On Civility and Incivility in American Politics

In this Q&A, Temple University author Susan Herbst discusses civility and incivility, the topic of her new book, Rude Democracy
Q: You state outright that “the gap between our language about civility and the real nature of American political discourse and practice is at least as wide as it has ever been.” What do you think accounts for this gap?
A: I think much of the gap is rooted in America’s founding ideas and rhetoric. The ideals expressed by Thomas Jefferson and others are just that—ideals. We were all brought up on these extraordinarily high-minded documents, and it is difficult for any democracy to “live up to” abstract idealism. Hence the gap.

Q: You focus much of your book on examining Sarah Palin and Barack Obama on the 2008 campaign trail. Why was this political rivalry the best contest for analyzing civility and incivility?
A: The 2008 campaign was ideal for studying civility because of its emotional flavor, which brings out both the best and worst in American politics. And the intensity of Internet communication boosted these emotions more than we could have predicted.

Q: You describe civility as “strategic tool or a weapon” in politics. Why are politicians so inclined to wield incivility, which you claim “is destructive and blocks proper democratic debate”? Is negativity really more powerful in communicating a point (about an opponent)?
A: Research has shown that negative campaigning does work, which is why we see so much of it. We have gotten into a bind where positive campaign rhetoric is often empty and banal. Negative campaigning, while disturbing, does often focus on issues. What we need to stake out is a political discourse that is exciting and substantive at the same time.

Q: You point fingers at the media and their “take-no-prisoners” approach when covering the 2008 campaigns. Do you feel the journalists’ quest for headlines is provoking this bad/incivil/undemocractic behavior?
A: Journalists can be blamed for fueling some of the incivility we see, but they take their cues from political actors and citizens. As long as Americans tune in to rants and political attacks, journalists will keep focus on these incidents, no matter how unproductive. Media survive by keeping us engaged, and their profit orientation is no different than other industries striving for financial success.

Q: You argue that if we listen and be respectful—and engage constructively—even if/when we disagree, civility can be restored. Why are people so quick to be uncivil and what steps can be used to recover it?
A: I don’t know that people are prone to incivility. But they do lack the tools to be passionate and substantive at the same time when they debate. It’s more a matter of learned behavior than anything.

Q: If our politicians—and by extension, the media—are more civil, do you think this “good” behavior will trickle down to the rest of American society? Or do you think that Americans are more civil and set better examples than our politicians and media?
A: The models at the top have to be strong; Americans look to leaders, journalists, and even celebrities to figure out the bounds of public behavior. We citizens are not sheep! But we do a surveillance of culture, and how famous people act does matter in setting the tone.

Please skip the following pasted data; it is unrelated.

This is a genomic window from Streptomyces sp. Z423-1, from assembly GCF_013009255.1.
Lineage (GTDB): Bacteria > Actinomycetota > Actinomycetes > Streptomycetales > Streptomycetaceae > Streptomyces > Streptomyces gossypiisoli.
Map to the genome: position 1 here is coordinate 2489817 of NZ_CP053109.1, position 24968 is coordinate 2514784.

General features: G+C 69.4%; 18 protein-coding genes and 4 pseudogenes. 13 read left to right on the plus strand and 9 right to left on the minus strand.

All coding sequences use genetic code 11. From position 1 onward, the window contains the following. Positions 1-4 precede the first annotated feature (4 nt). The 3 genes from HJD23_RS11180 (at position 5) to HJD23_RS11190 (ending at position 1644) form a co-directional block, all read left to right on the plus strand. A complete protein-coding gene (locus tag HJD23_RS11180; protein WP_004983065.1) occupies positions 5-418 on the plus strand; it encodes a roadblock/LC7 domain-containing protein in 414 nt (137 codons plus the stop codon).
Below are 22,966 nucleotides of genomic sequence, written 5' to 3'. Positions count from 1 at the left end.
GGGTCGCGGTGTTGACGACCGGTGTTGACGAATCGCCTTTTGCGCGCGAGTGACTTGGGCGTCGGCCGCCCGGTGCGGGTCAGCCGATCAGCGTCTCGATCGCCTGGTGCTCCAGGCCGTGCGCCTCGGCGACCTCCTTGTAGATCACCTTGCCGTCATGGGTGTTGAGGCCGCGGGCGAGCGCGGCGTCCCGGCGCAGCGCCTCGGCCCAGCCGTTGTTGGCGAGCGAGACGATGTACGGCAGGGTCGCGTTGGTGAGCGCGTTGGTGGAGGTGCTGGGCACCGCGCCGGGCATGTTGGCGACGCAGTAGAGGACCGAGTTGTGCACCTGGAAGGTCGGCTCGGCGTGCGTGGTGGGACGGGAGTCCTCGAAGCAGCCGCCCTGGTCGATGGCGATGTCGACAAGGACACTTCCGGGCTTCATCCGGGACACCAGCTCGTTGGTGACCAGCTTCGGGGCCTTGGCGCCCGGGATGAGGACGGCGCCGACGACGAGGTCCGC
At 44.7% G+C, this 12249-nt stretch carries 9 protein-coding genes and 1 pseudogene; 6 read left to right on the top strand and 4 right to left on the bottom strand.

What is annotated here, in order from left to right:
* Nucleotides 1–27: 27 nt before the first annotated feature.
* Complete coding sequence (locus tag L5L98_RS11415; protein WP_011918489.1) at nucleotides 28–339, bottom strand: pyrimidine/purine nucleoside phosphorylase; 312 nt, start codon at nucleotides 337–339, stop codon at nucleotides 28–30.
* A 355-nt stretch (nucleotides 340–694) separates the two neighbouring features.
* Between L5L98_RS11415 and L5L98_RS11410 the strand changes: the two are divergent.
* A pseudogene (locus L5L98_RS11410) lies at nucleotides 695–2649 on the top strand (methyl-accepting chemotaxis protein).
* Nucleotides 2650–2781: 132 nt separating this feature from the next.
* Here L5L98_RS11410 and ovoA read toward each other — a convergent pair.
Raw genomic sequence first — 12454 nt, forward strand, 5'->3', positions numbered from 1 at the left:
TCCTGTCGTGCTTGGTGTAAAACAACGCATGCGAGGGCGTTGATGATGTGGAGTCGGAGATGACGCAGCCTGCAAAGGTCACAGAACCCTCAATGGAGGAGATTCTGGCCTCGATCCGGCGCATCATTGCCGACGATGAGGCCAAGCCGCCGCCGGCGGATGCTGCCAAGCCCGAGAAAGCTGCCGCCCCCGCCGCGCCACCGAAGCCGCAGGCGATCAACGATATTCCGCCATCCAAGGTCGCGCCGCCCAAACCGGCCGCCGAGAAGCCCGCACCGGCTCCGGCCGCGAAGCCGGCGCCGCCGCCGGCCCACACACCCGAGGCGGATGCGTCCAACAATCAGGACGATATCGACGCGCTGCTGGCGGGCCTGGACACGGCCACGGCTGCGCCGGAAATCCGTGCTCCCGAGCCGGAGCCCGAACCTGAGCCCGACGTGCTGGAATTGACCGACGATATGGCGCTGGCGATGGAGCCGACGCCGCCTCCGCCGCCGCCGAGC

Q: Sarah Palin has been a target by journalists for her speeches, rhetoric, and emotional connections with audiences. You describe her as “one of the shrewdist strategic users of both civility and incivility.” She was an impressive orator, yet often castigated for her comments. Rude Democracy offers a rather balanced view of Palin. Why did you take this approach?
A: I do believe that Palin was degraded due to her gender, in much the same way that Hillary Clinton was demonized. Men of passion—agree with them or not—simply do not suffer the sort of treatment that women candidates still do.

Q: Do you think that ideological commentators like Glenn Beck or Keith Olbermann are good for democracy, even if they may go too far at times? They do engage people in politics and get people talking about issues…
A: I don’t know that they are particularly helpful, as we try to build a more civil democracy, but they aren’t really doing any serious damage either. If Americans can become better debaters, and argue with substance, they’ll be adept at separating the wheat from the chaff, when it comes to televised ideologues. It’s really up to us—as responsible citizens—to figure out what is a good or bad argument; Fox and MSNBC, on the other hand, are trying to make money, not democracy.

Q: Your example featuring Barack Obama—specifically, his speech at Notre Dame—explains how we might locate civility in debates where the subjects generate passionate, even hurtful emotions. What lessons does Obama offer the public about finding a common ground and being civil?
A: He models intelligent argument so very well, and lays out why it is vital and difficult to debate, with dignity and passion. His challenge is that it is hard to focus on these matters when disasters rule the news—the economy, the BP leak, and other urgencies. Finding common ground is a long-term prospect.

Q: Your last chapter in Rude Democracy considers college students and political arguments. You state that today’s young adults are unhappy with civility as it exists today. Do you think this generation, raised on the Internet, is capable of making the changes we need?
A: Yes, I am very optimistic about our young people. My undergraduates are full of life and optimism. They are up to the challenge of greatly improving American democracy if we give them the tools and inspiration. They will find the path forward.


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